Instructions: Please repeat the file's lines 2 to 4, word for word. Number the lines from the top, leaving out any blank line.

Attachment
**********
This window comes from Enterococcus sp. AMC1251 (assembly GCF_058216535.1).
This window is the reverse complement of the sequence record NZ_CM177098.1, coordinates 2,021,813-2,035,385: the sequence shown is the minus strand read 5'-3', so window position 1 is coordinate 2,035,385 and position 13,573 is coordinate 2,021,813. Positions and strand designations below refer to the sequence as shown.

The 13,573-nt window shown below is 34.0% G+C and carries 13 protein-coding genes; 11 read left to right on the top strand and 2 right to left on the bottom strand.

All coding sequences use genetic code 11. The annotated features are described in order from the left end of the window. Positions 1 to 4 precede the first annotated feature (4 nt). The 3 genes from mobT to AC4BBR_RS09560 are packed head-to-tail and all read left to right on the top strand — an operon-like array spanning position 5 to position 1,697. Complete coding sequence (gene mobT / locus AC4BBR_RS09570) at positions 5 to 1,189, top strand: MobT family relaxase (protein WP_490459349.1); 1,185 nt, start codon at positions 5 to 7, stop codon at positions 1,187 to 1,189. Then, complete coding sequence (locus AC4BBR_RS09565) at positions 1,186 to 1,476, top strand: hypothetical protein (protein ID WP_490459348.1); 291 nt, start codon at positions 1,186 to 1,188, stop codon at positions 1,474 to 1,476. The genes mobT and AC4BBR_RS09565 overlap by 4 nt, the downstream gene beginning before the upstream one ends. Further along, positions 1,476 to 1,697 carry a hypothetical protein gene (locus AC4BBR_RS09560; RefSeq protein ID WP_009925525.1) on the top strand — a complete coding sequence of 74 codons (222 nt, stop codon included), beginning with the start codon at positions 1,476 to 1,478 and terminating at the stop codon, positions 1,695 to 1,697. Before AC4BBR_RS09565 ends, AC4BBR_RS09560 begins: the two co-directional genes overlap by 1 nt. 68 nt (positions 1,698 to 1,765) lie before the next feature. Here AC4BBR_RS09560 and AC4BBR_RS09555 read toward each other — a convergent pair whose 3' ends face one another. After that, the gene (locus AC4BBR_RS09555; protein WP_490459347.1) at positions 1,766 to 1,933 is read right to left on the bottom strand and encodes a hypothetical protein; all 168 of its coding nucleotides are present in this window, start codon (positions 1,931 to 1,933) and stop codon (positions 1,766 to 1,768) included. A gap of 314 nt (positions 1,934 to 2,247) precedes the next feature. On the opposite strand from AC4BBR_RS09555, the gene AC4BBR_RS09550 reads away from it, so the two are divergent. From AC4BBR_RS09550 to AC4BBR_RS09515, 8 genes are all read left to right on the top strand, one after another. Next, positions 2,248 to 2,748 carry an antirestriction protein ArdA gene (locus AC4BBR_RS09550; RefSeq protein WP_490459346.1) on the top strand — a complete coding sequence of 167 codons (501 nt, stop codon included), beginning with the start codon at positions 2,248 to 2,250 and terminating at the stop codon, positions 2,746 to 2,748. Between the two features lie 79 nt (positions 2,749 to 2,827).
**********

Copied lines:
This window is the reverse complement of the sequence record NZ_CM177098.1, coordinates 2,021,813-2,035,385: the sequence shown is the minus strand read 5'-3', so window position 1 is coordinate 2,035,385 and position 13,573 is coordinate 2,021,813. Positions and strand designations below refer to the sequence as shown.

The 13,573-nt window shown below is 34.0% G+C and carries 13 protein-coding genes; 11 read left to right on the top strand and 2 right to left on the bottom strand.

All coding sequences use genetic code 11. The annotated features are described in order from the left end of the window. Positions 1 to 4 precede the first annotated feature (4 nt). The 3 genes from mobT to AC4BBR_RS09560 are packed head-to-tail and all read left to right on the top strand — an operon-like array spanning position 5 to position 1,697. Complete coding sequence (gene mobT / locus AC4BBR_RS09570) at positions 5 to 1,189, top strand: MobT family relaxase (protein WP_490459349.1); 1,185 nt, start codon at positions 5 to 7, stop codon at positions 1,187 to 1,189. Then, complete coding sequence (locus AC4BBR_RS09565) at positions 1,186 to 1,476, top strand: hypothetical protein (protein ID WP_490459348.1); 291 nt, start codon at positions 1,186 to 1,188, stop codon at positions 1,474 to 1,476. The genes mobT and AC4BBR_RS09565 overlap by 4 nt, the downstream gene beginning before the upstream one ends. Further along, positions 1,476 to 1,697 carry a hypothetical protein gene (locus AC4BBR_RS09560; RefSeq protein ID WP_009925525.1) on the top strand — a complete coding sequence of 74 codons (222 nt, stop codon included), beginning with the start codon at positions 1,476 to 1,478 and terminating at the stop codon, positions 1,695 to 1,697. Before AC4BBR_RS09565 ends, AC4BBR_RS09560 begins: the two co-directional genes overlap by 1 nt. 68 nt (positions 1,698 to 1,765) lie before the next feature. Here AC4BBR_RS09560 and AC4BBR_RS09555 read toward each other — a convergent pair whose 3' ends face one another. After that, the gene (locus AC4BBR_RS09555; protein WP_490459347.1) at positions 1,766 to 1,933 is read right to left on the bottom strand and encodes a hypothetical protein; all 168 of its coding nucleotides are present in this window, start codon (positions 1,931 to 1,933) and stop codon (positions 1,766 to 1,768) included. A gap of 314 nt (positions 1,934 to 2,247) precedes the next feature. On the opposite strand from AC4BBR_RS09555, the gene AC4BBR_RS09550 reads away from it, so the two are divergent. From AC4BBR_RS09550 to AC4BBR_RS09515, 8 genes are all read left to right on the top strand, one after another. Next, positions 2,248 to 2,748 carry an antirestriction protein ArdA gene (locus AC4BBR_RS09550; RefSeq protein WP_490459346.1) on the top strand — a complete coding sequence of 167 codons (501 nt, stop codon included), beginning with the start codon at positions 2,248 to 2,250 and terminating at the stop codon, positions 2,746 to 2,748. Between the two features lie 79 nt (positions 2,749 to 2,827).